Rennes-les-Bains was developed in Roman times when local thermal waters were discovered. Unusual geological characteristics of the rock have made the water salty, hence it’s name River ‘Sals’ (french for salt).

Although we didn’t get a chance to soak in the hot spring waters we did enjoy a leisurely walk along the river. The village is very picturesque and serene so it doesn’t take long to feel fully relaxed. Along the walk we discovered an ornate tree carving near the river. It was also the perfect place to stop for a refreshing beverage.

Day 2 – Carcassonne and Alet-les-Bains

Medieval City of Carcassonne

Arguably if there is only one attraction you can fit in whilst in this area then it has to be a visit to the medieval city of Carcassonne. It is one of the architectural marvels of Europe. I was lucky enough to visit when I was around 10 years of age so I couldn’t wait to experience the fortress as an adult.

The medieval walled city is nestled in the picturesque valley of the River Aude between the Pyrenees and the Massif Central. It took us around 45 minutes to travel by car from Quillan. At the time of our visit the entrance fee was €8.50 for an adult and under 18’s were free. Opening times were 10am – 6pm.

The Romans fortified the hilltop site in the 1st century BC and the towers that were built in the 6th century by the Visigoths are still intact. The viscounts of Carcassonne then added to the fortifications in the 12th century. A stronghold of the Albigenses, the fortress was taken by Simon de Montfort in 1209. The outer ramparts of the fortress were constructed during St. Louis IX’s reign, and the work was continued, with intricate defence devices, under Philip III. It was so well protected that Edward the Black Prince was stopped at its walls in 1355. However, its benefit as a defence ended in 1659, when the Province of Roussillon became incorporated with France. Sadly the ramparts were gradually abandoned and the fortification fell into disrepair. Fortunately they were restored by Viollet-le-Duc in the 19th century.

Once inside the fortified city you can walk atop 3km of walls and pass 52 towers and barbicans along the way. Inside the walls you can visit the Cathedral ‘Basilique Saint Nazaire’. We had the added reward of hearing a group of singers perform, it was so good I almost cried.

There is also a museum with interpretations of the history of Carcassonne and it displays many artefacts. It is possible to stroll through the medieval cobbled streets and peruse the shops without paying the entrance fee. There are also numerous bars and restaurants to experience.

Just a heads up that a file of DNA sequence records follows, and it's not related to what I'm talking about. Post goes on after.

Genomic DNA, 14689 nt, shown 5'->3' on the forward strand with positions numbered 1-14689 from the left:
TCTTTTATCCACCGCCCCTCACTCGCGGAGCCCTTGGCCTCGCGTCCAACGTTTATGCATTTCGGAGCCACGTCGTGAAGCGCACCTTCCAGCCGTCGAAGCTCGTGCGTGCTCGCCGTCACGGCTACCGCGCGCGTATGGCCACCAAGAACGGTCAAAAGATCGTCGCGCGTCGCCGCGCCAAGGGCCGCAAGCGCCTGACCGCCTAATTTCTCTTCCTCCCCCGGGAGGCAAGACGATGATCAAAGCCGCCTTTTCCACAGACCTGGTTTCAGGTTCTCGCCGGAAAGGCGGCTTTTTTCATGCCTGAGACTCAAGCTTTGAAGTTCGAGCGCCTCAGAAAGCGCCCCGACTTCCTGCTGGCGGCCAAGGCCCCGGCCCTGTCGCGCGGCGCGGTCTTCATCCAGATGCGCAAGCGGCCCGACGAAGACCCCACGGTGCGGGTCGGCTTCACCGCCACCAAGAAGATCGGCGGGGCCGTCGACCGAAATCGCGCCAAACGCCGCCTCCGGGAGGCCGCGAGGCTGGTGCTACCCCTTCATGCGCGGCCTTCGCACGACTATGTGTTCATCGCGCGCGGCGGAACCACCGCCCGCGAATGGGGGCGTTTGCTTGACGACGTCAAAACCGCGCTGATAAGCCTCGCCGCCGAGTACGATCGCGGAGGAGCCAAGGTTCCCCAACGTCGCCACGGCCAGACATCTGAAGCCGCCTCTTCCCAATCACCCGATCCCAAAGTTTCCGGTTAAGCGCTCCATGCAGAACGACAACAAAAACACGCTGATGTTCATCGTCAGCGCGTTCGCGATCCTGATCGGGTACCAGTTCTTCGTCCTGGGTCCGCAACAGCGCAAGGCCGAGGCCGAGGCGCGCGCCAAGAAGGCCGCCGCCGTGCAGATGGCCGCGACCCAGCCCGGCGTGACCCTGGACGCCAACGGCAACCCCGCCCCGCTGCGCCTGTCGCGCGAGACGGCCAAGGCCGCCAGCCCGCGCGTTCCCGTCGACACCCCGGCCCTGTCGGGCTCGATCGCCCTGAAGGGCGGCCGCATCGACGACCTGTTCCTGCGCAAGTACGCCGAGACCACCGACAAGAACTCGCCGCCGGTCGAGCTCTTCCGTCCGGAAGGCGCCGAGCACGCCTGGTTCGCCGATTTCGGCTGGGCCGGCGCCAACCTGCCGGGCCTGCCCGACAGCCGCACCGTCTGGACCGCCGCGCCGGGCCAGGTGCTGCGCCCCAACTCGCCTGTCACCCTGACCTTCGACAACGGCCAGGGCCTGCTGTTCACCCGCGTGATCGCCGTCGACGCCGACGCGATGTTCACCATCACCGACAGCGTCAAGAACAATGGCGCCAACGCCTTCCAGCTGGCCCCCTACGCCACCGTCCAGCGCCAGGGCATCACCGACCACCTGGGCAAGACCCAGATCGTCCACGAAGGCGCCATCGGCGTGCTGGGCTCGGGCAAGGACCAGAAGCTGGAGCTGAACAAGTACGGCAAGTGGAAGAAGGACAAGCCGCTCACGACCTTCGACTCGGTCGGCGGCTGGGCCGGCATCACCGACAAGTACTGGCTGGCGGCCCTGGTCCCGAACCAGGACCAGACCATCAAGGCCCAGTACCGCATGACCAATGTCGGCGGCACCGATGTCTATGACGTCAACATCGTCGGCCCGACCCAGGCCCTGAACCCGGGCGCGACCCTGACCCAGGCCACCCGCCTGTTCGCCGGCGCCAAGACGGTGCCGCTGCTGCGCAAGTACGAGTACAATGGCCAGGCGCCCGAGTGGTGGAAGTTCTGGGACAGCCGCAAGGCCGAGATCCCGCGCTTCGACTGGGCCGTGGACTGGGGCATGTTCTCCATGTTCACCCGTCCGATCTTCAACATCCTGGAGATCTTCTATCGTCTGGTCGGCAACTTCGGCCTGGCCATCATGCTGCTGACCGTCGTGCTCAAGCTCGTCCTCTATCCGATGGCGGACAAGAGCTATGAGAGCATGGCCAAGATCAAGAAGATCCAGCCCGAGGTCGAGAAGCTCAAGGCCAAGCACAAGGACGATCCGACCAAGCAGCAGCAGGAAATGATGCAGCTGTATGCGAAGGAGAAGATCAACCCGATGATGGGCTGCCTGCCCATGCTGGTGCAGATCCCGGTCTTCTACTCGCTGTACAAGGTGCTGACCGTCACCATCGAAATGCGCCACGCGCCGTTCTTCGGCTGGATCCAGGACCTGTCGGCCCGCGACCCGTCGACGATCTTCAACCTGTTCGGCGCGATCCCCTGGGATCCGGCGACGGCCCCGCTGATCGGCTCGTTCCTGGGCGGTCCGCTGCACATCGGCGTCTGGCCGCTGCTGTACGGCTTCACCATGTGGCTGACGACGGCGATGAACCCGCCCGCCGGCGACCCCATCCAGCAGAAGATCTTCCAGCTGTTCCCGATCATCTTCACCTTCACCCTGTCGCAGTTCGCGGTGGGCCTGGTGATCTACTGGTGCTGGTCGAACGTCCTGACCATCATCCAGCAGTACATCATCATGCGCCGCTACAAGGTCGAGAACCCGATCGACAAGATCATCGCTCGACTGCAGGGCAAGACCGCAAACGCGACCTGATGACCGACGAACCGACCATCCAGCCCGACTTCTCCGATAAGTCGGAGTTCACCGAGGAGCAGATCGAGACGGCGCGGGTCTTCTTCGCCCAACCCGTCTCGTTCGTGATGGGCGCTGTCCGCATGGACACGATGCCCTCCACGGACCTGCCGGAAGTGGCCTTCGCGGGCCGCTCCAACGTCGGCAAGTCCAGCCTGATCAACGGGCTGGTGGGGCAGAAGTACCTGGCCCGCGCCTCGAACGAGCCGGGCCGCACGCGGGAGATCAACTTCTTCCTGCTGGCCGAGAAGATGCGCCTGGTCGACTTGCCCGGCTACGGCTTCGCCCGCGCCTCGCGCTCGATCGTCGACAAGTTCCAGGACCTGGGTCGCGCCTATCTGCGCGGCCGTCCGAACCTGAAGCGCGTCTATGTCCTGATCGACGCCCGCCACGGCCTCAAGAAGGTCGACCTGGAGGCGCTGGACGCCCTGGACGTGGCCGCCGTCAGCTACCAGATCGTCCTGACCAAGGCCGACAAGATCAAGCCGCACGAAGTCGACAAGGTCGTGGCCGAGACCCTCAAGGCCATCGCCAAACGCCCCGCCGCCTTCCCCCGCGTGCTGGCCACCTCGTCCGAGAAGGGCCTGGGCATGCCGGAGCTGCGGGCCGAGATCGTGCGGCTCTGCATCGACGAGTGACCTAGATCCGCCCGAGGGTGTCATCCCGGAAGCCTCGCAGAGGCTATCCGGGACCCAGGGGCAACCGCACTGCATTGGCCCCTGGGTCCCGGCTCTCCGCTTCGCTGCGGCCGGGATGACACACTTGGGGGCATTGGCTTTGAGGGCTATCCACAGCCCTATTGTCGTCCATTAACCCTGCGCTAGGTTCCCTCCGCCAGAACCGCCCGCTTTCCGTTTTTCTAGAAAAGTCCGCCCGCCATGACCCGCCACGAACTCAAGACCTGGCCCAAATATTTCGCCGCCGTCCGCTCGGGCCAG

Shop - Carcassonne
Lots of fun for kids

We chose to spend a whole day at Carcassonne, this gave us the opportunity to eat traditional food at one of the many amazing restaurants inside the city. It was a real treat to experience this phenomenal place of historic interest again.


On our journey back to Quillan we decided to stop at Alet-les-Bains, another village known for it’s spring water. Not far from the centre of the village stands the remains of an ancient Benedictine monastery which was built in the 9th century from ochre sandstone. It’s incredible to find such history in even the smallest of villages.

Carcassonne 1

Day 3 – Château de Puilaurens

Château de Puilaurens is a 20 minute drive south east of Quillan along a scenic road framed by rocky outcrops.

Way to Puilaurens

The Cathar Castle is located above the Boulzane Valley and looks down on the villages of Lapradelle and Puilaurens.

View from the car park

It is a beautiful drive up to the car park from the village. Just beyond the car park is the ticket office where we paid an entrance fee of €6 per adult. We then walked for 15 to 20 minutes up the fairly steep stony path and then we zigzagged our way to the entrance of the castle.

Puilaurens 1
Entrance to Château de Puilaurens

This castle is very different from many of the other Cathar Castles in the region due to the fact that much of it are in ruins. Do not be put of by this as I felt it gave the castle a very special atmosphere were your imagination could run wild. A brochure is provided with information about each section so it is easier to understand how it would have looked in years gone by. The real gem to visiting this place are the outstanding views from the top. It is worth noting that some parts of the castle have very steep drop offs and whilst signage does warn you if like us you have adventurous children it’s best to stay with them at all times.

Whilst sitting at the top contemplate how such a structure was built so high up and so close to the cliff edges. It really is well worth a visit.

Puilaurens 4

The Journey Onwards

I wish we could have stayed longer in France and really soaked up the culture. It was time for us to head back to Spain and explore a new place, our next destination was Monistrol de Montserrat in Catalonia.

Journey to Spain
Picturesque journey back to Spain

I hope you get to enjoy this special region as much as we did. Thank you for reading my article. Keep a look out for my next article on Monistrol de Monserrat.